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Indigenous knowledge and biodiversity under threat

(Thursday, Jan. 16, 2003 -- CropChoice news) -- This piece from the January 11th edition of The Kathmandu Post, quotes Binayak P. Rajbhandari. CropChoice published one of his pieces earlier this month (link available at end of this story).

By Sudha Shrestha

KATHMANDU, Jan 11:Ram Maya Suwal (name changed), an elderly woman from Navadesh, a small village of Thimi does not take the local herbal medicine she used to take for her headache.

In her twilight years, her sons have convinced her to take ‘Citamol’, a modern-day medicine. Taking herbal medicine is a thing of past, her two sons would say. Similarly, her two little grandchildren are addicted to eating junk foods instead of home-cooked meals.

With the advent of modernity, Nepalese are coming of age over the years with significant change in their mode of life no matter where they are. Junk food culture has become almost a craze. However, the sad thing about the modern trend is that it is virtually replacing precious things about our rich heritage and mode of life including indigenous knowledge and wisdom. The experts attribute the phenomenon to the onslaught of the globalisation process.

According to them, the negative impact of globalisation has manifested itself in the loss of indigenous knowledge and indigenous life-support system along with loss of bio-diversity, in rural Nepal.

Globalisation that has set free-market economies in motion in the world is being blamed for the further impoverishment of the Third World. As never before, the gap between the haves and have-nots of the world, is widening at a faster rate. South Asia where half the world’s poor lives has been hit hard. The rural people in Nepal are quite exposed to the negative impact of globalisation.

According to Dr. Binayak P. Rajbhandari, executive director of Himalayan College of Agricultural Sciences and Technology, indigenous agriculture in Nepal, has been greatly affected with the introduction of Western model agriculture pattern.

"Western pattern in Nepalese agriculture has created havoc leading to the loss of indigenous resources and knowledge. This makes Nepalese rural women more vulnerable to this change with their loss of control and access over the indigenous resources. As more than 75 percent of activities in agriculture is performed by rural women, the change will affect their means of livelihood," says Dr. Rajbhandari.

Once a rice-exporting country, Nepal had more than 2000 varieties of rice. Today, almost all disappeared except for 9 to 10 varieties.

Dr. Rajbhandari fears that Genetically Modified Food (GMF), which developed countries like Japan and Europe have banned for their negative health impact, may make inroads into Nepal via India.

"If GMF food arrives in Nepal, it would wreak havoc in Nepalese agriculture, beside causing negative health impact. Already GMF mustard seeds have arrived in India and the days are not far off for Nepal," he further says.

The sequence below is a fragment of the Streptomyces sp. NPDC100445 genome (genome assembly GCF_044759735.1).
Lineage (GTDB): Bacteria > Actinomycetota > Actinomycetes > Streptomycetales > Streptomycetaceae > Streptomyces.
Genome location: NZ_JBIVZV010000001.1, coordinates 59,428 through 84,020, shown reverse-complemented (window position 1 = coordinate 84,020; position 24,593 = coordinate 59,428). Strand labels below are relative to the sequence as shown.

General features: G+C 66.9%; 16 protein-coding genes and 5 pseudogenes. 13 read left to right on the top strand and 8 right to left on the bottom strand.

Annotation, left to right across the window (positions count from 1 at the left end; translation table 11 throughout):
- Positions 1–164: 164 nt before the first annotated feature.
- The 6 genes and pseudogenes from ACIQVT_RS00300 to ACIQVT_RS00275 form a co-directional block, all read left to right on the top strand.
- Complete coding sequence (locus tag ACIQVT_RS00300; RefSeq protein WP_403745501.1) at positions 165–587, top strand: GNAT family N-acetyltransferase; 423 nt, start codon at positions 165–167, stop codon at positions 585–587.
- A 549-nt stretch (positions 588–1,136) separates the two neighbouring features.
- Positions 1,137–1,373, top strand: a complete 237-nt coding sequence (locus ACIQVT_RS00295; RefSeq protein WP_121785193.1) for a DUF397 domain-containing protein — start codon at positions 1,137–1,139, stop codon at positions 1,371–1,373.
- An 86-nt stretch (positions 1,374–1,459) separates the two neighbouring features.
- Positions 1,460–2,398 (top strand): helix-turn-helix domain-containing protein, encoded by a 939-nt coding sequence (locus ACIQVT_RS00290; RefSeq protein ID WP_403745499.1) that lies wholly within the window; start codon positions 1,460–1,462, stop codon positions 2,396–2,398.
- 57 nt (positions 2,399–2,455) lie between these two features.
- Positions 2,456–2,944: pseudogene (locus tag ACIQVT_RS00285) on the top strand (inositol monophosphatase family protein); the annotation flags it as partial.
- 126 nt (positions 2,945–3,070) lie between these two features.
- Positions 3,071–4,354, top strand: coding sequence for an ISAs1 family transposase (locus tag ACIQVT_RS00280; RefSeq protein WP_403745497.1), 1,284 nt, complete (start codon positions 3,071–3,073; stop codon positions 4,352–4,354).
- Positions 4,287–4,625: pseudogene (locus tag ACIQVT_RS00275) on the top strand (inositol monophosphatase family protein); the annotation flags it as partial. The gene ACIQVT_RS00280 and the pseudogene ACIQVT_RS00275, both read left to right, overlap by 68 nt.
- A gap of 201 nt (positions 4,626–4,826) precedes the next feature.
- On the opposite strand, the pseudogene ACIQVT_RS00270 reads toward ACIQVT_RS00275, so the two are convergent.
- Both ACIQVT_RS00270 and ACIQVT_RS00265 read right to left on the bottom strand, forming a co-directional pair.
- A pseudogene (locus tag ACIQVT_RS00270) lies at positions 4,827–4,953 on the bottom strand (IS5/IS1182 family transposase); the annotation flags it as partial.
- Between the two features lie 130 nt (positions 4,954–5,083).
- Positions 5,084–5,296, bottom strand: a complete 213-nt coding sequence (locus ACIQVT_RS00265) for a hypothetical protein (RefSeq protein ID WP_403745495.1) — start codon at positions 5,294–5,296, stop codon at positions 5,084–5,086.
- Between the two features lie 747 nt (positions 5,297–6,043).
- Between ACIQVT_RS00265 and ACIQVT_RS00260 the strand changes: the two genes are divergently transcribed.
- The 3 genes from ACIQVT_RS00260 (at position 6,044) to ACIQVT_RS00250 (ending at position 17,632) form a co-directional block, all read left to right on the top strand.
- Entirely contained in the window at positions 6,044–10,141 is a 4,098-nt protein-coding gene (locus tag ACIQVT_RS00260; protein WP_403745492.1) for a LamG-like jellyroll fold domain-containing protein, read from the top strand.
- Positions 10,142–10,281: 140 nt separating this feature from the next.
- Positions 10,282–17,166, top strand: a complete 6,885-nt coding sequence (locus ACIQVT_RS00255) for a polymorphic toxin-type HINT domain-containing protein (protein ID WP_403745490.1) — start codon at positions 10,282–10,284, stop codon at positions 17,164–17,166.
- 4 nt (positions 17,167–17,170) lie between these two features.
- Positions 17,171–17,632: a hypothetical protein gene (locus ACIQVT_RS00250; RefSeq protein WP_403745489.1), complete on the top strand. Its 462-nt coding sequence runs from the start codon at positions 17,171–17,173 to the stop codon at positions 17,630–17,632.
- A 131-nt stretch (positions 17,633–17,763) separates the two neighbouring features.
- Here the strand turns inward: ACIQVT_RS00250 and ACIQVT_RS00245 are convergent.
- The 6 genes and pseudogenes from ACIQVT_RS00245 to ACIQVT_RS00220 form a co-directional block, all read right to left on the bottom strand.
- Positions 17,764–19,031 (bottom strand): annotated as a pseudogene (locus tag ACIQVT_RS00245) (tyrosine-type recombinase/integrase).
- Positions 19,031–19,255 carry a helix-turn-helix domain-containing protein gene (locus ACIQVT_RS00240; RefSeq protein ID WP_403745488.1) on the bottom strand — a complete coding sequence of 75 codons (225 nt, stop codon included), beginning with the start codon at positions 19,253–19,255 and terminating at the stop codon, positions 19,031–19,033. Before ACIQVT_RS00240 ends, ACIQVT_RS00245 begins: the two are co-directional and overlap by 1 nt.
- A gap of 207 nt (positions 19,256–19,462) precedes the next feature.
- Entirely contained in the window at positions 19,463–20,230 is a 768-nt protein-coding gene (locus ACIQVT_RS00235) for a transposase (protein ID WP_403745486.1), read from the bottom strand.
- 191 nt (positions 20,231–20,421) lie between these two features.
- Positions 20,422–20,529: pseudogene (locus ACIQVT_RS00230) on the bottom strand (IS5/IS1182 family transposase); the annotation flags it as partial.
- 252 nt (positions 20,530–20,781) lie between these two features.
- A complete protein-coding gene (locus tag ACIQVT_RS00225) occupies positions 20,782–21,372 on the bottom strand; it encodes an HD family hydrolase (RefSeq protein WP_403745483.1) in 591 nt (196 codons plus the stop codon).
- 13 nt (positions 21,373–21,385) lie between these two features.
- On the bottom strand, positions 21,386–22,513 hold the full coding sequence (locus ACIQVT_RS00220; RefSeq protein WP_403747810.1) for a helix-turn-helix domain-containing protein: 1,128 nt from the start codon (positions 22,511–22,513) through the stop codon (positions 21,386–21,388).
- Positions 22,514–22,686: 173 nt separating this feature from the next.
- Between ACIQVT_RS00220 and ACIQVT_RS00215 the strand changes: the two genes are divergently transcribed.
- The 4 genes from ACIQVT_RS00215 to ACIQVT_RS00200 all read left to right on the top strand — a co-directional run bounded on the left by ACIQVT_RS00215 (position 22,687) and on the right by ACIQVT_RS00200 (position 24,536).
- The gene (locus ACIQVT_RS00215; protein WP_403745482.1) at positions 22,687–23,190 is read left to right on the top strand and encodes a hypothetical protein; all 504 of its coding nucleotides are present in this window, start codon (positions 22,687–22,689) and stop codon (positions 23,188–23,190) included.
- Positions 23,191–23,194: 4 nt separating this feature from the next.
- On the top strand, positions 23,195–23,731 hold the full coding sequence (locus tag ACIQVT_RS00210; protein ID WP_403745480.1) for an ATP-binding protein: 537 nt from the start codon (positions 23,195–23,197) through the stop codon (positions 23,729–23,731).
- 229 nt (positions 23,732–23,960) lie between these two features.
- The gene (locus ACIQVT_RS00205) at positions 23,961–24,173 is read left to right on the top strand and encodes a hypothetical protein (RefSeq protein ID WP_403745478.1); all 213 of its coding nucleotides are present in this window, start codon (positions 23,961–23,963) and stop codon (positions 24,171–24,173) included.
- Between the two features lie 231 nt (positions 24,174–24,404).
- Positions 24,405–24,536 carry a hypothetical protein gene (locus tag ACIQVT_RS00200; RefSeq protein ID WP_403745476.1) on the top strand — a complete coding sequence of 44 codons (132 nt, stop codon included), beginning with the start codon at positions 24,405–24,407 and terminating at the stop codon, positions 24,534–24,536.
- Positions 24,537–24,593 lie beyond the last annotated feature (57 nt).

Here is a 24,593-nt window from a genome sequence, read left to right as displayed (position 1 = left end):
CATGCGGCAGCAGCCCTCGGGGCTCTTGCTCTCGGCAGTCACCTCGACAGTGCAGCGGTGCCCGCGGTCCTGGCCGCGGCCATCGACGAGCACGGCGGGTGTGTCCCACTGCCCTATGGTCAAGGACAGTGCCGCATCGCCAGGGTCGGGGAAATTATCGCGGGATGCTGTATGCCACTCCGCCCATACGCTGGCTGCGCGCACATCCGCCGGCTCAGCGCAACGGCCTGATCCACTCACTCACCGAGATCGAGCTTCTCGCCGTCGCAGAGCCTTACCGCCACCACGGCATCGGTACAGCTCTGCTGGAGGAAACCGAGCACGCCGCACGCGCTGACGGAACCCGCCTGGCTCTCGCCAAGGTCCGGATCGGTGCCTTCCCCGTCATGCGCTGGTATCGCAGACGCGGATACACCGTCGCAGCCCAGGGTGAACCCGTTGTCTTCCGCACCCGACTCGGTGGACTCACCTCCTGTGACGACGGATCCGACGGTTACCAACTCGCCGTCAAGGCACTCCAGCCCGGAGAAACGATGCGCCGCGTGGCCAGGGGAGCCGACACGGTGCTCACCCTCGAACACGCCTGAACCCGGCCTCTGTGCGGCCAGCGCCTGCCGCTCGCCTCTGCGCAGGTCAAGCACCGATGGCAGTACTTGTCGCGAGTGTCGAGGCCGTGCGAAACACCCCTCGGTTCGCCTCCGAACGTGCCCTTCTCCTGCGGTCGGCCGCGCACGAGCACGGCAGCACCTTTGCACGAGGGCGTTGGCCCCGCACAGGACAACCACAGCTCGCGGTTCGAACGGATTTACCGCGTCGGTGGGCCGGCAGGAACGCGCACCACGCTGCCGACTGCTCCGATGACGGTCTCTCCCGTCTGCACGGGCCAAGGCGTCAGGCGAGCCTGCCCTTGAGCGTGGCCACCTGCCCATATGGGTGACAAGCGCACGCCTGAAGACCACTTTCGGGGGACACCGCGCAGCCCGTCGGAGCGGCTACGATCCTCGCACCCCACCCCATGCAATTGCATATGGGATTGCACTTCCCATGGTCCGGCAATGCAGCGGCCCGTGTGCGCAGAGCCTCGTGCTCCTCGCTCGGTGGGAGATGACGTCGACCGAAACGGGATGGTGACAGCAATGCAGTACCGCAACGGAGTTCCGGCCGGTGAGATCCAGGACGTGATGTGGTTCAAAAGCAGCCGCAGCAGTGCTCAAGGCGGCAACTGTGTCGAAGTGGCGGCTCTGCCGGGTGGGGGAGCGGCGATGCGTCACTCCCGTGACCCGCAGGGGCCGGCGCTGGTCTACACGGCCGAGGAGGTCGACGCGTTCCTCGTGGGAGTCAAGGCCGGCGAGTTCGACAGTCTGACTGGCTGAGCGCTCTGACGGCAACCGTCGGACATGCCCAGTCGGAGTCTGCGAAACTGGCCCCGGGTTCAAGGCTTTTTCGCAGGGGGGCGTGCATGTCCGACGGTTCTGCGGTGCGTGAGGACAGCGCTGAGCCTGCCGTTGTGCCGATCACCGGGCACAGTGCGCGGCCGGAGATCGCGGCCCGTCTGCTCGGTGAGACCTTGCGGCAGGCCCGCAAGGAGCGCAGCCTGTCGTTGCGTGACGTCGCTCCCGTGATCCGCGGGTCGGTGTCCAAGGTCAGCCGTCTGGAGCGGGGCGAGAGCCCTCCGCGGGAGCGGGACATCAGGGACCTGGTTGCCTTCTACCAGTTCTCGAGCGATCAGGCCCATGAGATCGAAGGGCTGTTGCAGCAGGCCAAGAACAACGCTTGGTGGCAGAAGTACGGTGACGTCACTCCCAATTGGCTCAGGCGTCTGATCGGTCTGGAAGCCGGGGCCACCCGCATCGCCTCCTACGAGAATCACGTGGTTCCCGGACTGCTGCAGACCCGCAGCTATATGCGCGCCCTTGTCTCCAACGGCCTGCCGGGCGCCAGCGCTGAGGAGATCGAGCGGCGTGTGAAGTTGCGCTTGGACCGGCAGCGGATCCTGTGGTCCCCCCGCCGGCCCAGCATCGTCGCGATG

Americans spent billions of dollars on experiment of GMF, which they are likely to dump in Third world countries to feed thousands of hungry people. The controversy surrounding GMF is that they carry negative impact on human health while their cultivation would pose threat to bio-diversity and the eco-system.

For technology-rich countries like the US, the genetic resources have been the most precious resources to generate wealth.

Dr. Meena Acharya, a renowned economist of the country assesses the impact of the globalisation the other way round.

"The globalisation process itself is not bad as it creates skills, employment and integration. But the hegemony of multi-national companies will not serve the interests of the majority of people. Unfortunately, years of political conflict in our country hindered the ground-work preparations in that direction, " she said.

Today, Nepal is likely to bear the burnt of globalisation in the immediate future, due to the lack of safety net, resource base and productivity in its economy.

Many precious indigenous herbs and their knowledge are flying abroad due to the lack of supervision and we have to pay huge sums for their patent rights.

"It’s worrisome. Our main concern should be how to protect indigenous knowledge and biodiversity and internal resources," argues the veteran economist.

Dr. Rajbhandari, observes that the time has come to reverse the trend of globalisation by making it pro-poor instead of pro-rich.

"Our development model is still lop-sided, based on Western model," he said, while emphasising the need for pro-poor development model, from rural women’s perspective.

To put it in Dr. Acharya’s words, "Nepali economic policy is simply bandwagonism. The time has come for soul-searching. We simply should not blindly, follow global trends without proper ground-work preparations. It will impoverish the masses of the country instead of enriching them".


Sustainable livelihood and rural development in Southeast Asia, http://www.cropchoice.com/leadstry.asp?recid=1256